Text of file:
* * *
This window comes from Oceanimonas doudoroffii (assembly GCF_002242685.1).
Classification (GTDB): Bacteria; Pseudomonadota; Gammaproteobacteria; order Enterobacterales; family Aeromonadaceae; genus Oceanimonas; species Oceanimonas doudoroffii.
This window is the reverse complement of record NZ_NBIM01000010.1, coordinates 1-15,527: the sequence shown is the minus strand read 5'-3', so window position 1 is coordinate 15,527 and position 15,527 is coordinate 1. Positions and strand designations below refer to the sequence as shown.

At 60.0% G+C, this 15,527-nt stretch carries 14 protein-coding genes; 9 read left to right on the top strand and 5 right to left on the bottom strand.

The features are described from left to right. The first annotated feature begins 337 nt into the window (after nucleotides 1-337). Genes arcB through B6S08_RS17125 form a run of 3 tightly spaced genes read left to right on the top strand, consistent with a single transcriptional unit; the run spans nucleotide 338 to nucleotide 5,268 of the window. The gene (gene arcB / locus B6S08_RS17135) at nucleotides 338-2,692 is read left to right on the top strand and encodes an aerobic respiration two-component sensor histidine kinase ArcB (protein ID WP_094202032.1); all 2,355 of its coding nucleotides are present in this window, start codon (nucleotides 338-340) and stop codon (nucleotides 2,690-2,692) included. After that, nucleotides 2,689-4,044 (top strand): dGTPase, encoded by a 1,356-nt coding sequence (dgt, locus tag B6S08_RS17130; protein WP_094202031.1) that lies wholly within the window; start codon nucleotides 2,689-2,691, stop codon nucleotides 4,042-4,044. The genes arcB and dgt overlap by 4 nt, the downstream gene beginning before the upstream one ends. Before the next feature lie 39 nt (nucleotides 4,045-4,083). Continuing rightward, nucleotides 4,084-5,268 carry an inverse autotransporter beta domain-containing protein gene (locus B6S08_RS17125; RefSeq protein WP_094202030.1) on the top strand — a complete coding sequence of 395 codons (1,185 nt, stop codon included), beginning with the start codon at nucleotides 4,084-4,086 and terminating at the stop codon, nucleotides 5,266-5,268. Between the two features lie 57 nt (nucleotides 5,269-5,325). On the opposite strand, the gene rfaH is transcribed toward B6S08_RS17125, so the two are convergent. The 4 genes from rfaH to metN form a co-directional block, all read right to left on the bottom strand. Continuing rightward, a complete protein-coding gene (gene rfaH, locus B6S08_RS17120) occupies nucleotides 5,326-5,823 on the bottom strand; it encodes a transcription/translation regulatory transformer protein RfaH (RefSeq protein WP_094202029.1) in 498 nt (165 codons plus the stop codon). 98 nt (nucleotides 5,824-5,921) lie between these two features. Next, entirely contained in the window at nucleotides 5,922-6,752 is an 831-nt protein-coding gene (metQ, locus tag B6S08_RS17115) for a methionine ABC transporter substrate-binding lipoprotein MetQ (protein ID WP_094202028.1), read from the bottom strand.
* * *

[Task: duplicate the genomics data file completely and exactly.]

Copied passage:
This window comes from Oceanimonas doudoroffii (assembly GCF_002242685.1).
Classification (GTDB): Bacteria; Pseudomonadota; Gammaproteobacteria; order Enterobacterales; family Aeromonadaceae; genus Oceanimonas; species Oceanimonas doudoroffii.
This window is the reverse complement of record NZ_NBIM01000010.1, coordinates 1-15,527: the sequence shown is the minus strand read 5'-3', so window position 1 is coordinate 15,527 and position 15,527 is coordinate 1. Positions and strand designations below refer to the sequence as shown.

At 60.0% G+C, this 15,527-nt stretch carries 14 protein-coding genes; 9 read left to right on the top strand and 5 right to left on the bottom strand.

The features are described from left to right. The first annotated feature begins 337 nt into the window (after nucleotides 1-337). Genes arcB through B6S08_RS17125 form a run of 3 tightly spaced genes read left to right on the top strand, consistent with a single transcriptional unit; the run spans nucleotide 338 to nucleotide 5,268 of the window. The gene (gene arcB / locus B6S08_RS17135) at nucleotides 338-2,692 is read left to right on the top strand and encodes an aerobic respiration two-component sensor histidine kinase ArcB (protein ID WP_094202032.1); all 2,355 of its coding nucleotides are present in this window, start codon (nucleotides 338-340) and stop codon (nucleotides 2,690-2,692) included. After that, nucleotides 2,689-4,044 (top strand): dGTPase, encoded by a 1,356-nt coding sequence (dgt, locus tag B6S08_RS17130; protein WP_094202031.1) that lies wholly within the window; start codon nucleotides 2,689-2,691, stop codon nucleotides 4,042-4,044. The genes arcB and dgt overlap by 4 nt, the downstream gene beginning before the upstream one ends. Before the next feature lie 39 nt (nucleotides 4,045-4,083). Continuing rightward, nucleotides 4,084-5,268 carry an inverse autotransporter beta domain-containing protein gene (locus B6S08_RS17125; RefSeq protein WP_094202030.1) on the top strand — a complete coding sequence of 395 codons (1,185 nt, stop codon included), beginning with the start codon at nucleotides 4,084-4,086 and terminating at the stop codon, nucleotides 5,266-5,268. Between the two features lie 57 nt (nucleotides 5,269-5,325). On the opposite strand, the gene rfaH is transcribed toward B6S08_RS17125, so the two are convergent. The 4 genes from rfaH to metN form a co-directional block, all read right to left on the bottom strand. Continuing rightward, a complete protein-coding gene (gene rfaH, locus B6S08_RS17120) occupies nucleotides 5,326-5,823 on the bottom strand; it encodes a transcription/translation regulatory transformer protein RfaH (RefSeq protein WP_094202029.1) in 498 nt (165 codons plus the stop codon). 98 nt (nucleotides 5,824-5,921) lie between these two features. Next, entirely contained in the window at nucleotides 5,922-6,752 is an 831-nt protein-coding gene (metQ, locus tag B6S08_RS17115) for a methionine ABC transporter substrate-binding lipoprotein MetQ (protein ID WP_094202028.1), read from the bottom strand.